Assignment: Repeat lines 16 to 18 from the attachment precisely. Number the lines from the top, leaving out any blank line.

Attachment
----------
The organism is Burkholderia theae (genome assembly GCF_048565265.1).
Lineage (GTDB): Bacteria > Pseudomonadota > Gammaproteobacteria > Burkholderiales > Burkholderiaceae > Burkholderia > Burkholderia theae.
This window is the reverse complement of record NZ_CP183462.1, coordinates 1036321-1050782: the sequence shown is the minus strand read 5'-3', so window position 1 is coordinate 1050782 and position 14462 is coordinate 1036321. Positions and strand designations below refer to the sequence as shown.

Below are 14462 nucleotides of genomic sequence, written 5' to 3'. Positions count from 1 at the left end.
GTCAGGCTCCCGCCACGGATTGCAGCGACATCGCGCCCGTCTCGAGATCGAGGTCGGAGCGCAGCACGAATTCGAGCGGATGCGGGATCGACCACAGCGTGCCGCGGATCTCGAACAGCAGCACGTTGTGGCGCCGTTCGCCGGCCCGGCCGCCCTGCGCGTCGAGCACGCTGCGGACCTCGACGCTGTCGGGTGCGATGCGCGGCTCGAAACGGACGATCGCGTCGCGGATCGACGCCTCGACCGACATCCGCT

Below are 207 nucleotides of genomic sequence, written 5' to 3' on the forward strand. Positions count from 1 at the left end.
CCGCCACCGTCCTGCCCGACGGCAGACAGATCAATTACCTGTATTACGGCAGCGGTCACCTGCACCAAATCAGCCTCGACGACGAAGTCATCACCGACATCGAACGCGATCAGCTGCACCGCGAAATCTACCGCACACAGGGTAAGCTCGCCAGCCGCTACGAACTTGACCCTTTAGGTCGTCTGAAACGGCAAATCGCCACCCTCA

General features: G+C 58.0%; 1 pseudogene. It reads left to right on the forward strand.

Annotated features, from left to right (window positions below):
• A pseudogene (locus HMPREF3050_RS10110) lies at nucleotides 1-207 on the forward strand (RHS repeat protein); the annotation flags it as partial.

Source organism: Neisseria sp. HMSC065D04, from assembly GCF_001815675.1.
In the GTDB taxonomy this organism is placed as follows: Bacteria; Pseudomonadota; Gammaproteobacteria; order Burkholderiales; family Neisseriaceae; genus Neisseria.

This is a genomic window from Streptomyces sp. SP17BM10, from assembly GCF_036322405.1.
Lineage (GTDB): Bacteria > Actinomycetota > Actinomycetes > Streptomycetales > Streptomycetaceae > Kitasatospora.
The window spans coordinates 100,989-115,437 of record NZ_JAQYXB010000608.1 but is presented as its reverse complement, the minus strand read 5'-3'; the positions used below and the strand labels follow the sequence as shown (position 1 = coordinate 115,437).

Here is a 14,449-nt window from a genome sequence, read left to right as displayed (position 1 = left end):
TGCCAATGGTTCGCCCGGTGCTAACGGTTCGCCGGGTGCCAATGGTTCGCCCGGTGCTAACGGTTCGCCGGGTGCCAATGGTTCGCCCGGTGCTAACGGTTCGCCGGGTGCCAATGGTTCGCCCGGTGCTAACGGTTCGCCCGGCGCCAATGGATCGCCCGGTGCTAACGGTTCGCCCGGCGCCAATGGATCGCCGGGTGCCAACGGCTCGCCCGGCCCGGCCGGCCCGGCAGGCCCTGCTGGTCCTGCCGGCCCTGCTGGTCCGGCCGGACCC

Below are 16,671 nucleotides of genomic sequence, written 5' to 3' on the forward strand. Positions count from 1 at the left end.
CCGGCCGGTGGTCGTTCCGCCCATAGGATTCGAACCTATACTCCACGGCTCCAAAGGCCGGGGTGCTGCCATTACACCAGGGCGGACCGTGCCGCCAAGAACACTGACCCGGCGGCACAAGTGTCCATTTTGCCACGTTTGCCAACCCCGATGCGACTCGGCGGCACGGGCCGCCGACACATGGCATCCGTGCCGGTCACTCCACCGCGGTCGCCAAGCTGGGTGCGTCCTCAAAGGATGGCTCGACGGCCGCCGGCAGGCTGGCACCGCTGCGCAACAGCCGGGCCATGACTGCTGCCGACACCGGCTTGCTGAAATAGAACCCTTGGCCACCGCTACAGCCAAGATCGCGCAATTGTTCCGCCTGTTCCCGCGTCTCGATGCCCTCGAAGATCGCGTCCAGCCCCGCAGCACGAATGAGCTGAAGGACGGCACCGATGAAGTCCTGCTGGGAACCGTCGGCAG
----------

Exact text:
Here is a 14,449-nt window from a genome sequence, read left to right as displayed (position 1 = left end):
TGCCAATGGTTCGCCCGGTGCTAACGGTTCGCCGGGTGCCAATGGTTCGCCCGGTGCTAACGGTTCGCCGGGTGCCAATGGTTCGCCCGGTGCTAACGGTTCGCCGGGTGCCAATGGTTCGCCCGGTGCTAACGGTTCGCCCGGCGCCAATGGATCGCCCGGTGCTAACGGTTCGCCCGGCGCCAATGGATCGCCGGGTGCCAACGGCTCGCCCGGCCCGGCCGGCCCGGCAGGCCCTGCTGGTCCTGCCGGCCCTGCTGGTCCGGCCGGACCC

Below are 16,671 nucleotides of genomic sequence, written 5' to 3' on the forward strand. Positions count from 1 at the left end.